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CME IMPACT, GEOMAGNETIC STORM: An interplanetary shock wave, possibly the leading edge of a CME, hit Earth's magnetic field on October 8th at approximately 2015 UT (1:15 pm PDT). The impact has sparked a minor (G1-class) geomagnetic storm that could intensify in the hours ahead. High-latitude sky watchers should be alert for auroras. Aurora alerts: text, voice.
JUNO SPACECRAFT TO FLY BY EARTH: NASA's Juno spacecraft will slingshot past Earth on October 9th for a velocity boost en route to Jupiter. At closest approach the spacecraft will be only 347 miles above Earth's surface. This map shows the spacecraft's ground track:
During the flyby, Juno's science instruments will be activated to sample the Earth environment--a practice run for data-taking when the spacecraft reaches Jupiter in 2016. Despite the shutdown of the US government, "the flyby will continue as planned," says Juno principal investigator Scott Bolton of the Southwest Research Institute. "The commands associated with our instruments were already on board before the shutdown."
To celebrate this event, the Juno team invites amateur radio operators around the world to say "HI" to Juno in a coordinated Morse Code message. Juno's radio and plasma wave experiment, called Waves, should be able to detect the message if enough people participate. Please join in, and help spread the word to fellow amateur radio enthusiasts.
The spacecraft will not be visible to the unaided eye. Estimates of its maximum brightness range from magnitude +7.5 to +8.5. Such a faint object moving rapidly across the sky will be a challenge for even large backyard telescopes. There is a slim chance, however, that sky watchers could see a "Juno flare" if sunlight glints off the spacecraft's large solar arrays. Anyone who successfully photographs the spacecraft is encouraged to submit their images.
PS: If you want to see a really bright spacecraft, download our Satellite Tracker app and check out the International Space Station.
GIANT PROMINENCE, GONE: At the end of the day on Oct. 7th, reports of a giant prominence emerging over the sun's northeastern limb began to come in from around the world. "It was huge and easily visible in my Lunt 80mm solar scope," says Paul Haese, who sends this picture from Glenalta, South Australia:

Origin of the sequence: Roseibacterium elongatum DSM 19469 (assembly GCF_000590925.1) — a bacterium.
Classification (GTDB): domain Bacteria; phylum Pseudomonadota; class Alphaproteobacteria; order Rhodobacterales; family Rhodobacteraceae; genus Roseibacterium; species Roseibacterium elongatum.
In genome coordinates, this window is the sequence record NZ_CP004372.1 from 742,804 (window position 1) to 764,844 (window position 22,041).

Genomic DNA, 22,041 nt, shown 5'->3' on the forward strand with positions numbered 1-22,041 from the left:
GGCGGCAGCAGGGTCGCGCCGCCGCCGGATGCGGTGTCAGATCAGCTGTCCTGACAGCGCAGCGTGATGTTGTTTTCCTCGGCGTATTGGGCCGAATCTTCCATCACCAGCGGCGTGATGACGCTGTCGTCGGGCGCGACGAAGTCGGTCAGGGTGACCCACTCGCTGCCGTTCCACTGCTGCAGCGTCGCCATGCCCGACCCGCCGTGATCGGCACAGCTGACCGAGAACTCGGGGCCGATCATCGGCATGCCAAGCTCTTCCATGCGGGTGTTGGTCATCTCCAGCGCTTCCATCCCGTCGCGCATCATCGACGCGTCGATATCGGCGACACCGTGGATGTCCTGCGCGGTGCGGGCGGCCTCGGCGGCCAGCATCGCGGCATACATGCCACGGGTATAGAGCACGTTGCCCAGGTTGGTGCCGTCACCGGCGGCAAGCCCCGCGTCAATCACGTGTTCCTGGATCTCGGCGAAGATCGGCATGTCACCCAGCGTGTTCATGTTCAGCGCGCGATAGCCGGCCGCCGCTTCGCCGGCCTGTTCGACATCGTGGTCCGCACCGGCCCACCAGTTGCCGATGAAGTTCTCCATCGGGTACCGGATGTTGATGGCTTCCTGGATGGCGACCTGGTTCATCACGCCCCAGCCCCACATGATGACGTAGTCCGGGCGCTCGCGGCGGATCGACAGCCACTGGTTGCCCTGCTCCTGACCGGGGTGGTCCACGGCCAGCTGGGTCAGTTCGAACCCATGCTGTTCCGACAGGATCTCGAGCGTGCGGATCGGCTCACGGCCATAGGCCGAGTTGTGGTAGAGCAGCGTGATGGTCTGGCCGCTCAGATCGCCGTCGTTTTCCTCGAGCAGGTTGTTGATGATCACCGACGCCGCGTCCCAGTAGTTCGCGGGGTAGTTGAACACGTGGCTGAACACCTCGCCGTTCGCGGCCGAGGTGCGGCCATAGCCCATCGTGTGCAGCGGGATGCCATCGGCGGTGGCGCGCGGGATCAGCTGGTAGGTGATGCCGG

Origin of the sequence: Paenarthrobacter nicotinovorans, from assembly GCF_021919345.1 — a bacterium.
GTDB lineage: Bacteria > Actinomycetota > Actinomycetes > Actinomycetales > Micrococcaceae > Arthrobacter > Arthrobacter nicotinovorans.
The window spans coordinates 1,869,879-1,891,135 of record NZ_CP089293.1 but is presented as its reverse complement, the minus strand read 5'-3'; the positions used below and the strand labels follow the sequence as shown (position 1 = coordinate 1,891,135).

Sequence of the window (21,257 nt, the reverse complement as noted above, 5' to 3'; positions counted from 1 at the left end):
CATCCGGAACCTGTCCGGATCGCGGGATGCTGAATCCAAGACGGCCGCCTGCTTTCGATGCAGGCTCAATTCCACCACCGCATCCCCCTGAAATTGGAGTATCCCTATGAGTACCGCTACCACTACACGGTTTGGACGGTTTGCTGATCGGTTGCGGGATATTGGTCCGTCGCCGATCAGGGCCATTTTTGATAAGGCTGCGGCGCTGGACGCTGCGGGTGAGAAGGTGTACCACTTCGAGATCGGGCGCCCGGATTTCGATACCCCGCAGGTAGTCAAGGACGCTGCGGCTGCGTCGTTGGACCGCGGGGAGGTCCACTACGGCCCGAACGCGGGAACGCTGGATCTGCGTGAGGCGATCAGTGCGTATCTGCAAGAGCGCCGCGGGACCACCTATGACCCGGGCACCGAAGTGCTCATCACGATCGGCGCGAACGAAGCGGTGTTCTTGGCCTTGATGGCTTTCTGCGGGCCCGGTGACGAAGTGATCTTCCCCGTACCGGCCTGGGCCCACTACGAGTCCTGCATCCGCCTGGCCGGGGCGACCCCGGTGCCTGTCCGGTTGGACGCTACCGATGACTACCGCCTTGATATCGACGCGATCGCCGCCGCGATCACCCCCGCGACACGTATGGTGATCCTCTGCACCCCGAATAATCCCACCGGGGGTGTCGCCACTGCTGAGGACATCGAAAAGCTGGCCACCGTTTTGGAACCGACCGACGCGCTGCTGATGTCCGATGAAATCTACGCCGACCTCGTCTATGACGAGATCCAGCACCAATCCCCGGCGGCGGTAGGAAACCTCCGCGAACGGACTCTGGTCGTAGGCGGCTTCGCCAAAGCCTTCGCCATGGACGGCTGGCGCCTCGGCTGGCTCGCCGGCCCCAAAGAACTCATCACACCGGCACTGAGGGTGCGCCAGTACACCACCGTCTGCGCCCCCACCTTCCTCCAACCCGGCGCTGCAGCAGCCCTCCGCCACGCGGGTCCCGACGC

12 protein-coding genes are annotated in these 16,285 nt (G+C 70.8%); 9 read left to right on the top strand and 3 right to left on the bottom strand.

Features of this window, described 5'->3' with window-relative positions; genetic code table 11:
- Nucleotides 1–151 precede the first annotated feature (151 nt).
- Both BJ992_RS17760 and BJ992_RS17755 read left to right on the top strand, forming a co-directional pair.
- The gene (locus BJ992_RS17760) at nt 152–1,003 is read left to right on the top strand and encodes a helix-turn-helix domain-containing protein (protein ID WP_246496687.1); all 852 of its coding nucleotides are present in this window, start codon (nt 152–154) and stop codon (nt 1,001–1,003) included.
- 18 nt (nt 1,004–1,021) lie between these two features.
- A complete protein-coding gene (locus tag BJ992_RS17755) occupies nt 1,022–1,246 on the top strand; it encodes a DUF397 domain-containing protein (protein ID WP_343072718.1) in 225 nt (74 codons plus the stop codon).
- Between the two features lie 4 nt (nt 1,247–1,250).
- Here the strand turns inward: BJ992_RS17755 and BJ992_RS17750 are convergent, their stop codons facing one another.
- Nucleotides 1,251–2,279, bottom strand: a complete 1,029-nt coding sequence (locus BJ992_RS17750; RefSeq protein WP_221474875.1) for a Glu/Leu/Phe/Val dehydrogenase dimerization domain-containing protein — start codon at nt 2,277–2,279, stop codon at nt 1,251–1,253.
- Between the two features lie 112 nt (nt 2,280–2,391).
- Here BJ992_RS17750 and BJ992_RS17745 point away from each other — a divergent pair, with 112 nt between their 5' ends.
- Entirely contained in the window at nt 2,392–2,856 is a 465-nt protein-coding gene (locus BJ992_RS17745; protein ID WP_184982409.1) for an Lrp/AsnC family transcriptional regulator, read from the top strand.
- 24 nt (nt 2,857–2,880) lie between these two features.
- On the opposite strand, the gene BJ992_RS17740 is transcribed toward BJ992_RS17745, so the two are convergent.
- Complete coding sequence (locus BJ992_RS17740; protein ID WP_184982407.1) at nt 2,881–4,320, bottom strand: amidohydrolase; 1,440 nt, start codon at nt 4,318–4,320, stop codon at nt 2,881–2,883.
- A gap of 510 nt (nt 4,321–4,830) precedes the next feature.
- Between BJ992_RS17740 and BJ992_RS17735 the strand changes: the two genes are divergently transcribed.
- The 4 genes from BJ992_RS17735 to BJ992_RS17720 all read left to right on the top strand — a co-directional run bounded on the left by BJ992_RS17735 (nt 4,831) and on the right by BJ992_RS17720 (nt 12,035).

By the morning of Oct. 8th, the prominence was gone. The structure's magnetic underpinnings became unstable and erupted, flinging part of itself into space. NASA's Solar Dynamics Observatory recorded the blast: movie. A coronal mass ejection is now emerging from the blast site, but Earth is not in the line of fire.
Realtime Space Weather Photo Gallery
SUNSET PLANETS: The crescent Moon is gliding by Venus, forming a pretty duo in the sunset sky. Last night, Brian Emfinger photographed the two bright bodies over Little Rock, Arkansas:
"The Moon and Venus provided a excellent backdrop to the Little Rock skyline," says Emfinger.
It's going to happen again tonight. Venus and the Moon are so bright, they pop out of the twilight long before the sunset sky fades to black. If you go out to look, be alert for Earthshine--a ghostly glow illuminating the crescent's dark terrain. Earthshine is sunlight reflected from our own planet onto the Moon. A crescent Moon with Earthshine framed by twilight blue is one of the most beautiful sights in the heavens. Sky maps: Oct. 7, 8.
Realtime Sunset Photo Gallery
COMET ISON IN COLOR: Comet ISON is brightening as it approaches the sun. Estimates by experienced observers put the comet between 10th and 11th magnitude. That's too dim to see with the unaided eye, but bright enough for color photography through mid-sized backyard telescopes. Michael Jäger of Weißenkirchen, Austria, observed the comet on Oct. 5th and found that it was green:
To image the comet, Jäger combined multiple exposures through red, green, blue, ultraviolet and infrared filters. Details may be found here.
ISON's green color comes from the gases surrounding its icy nucleus. Jets spewing from the comet's core probably contain cyanogen (CN: a poisonous gas found in many comets) and diatomic carbon (C2). Both substances glow green when illuminated by sunlight in the near-vacuum of space.
Finding Comet ISON is easy. It rises alongside Mars in the eastern sky just before dawn. Amateur astronomers, if you have a GOTO telescope, enter these coordinates. Special dates of interest include Oct. 13-15 when Mars, Comet ISON, and the first magnitude star Regulus will be clustered in a patch of sky less than 3o apart. Red Mars and blue Regulus will form a beautiful naked eye "double star" in the early morning sky. Sky maps: Oct. 8, 9, 10, 11, 12, 13, 14, 15.
Realtime Comet ISON Photo Gallery
Realtime Aurora Photo Gallery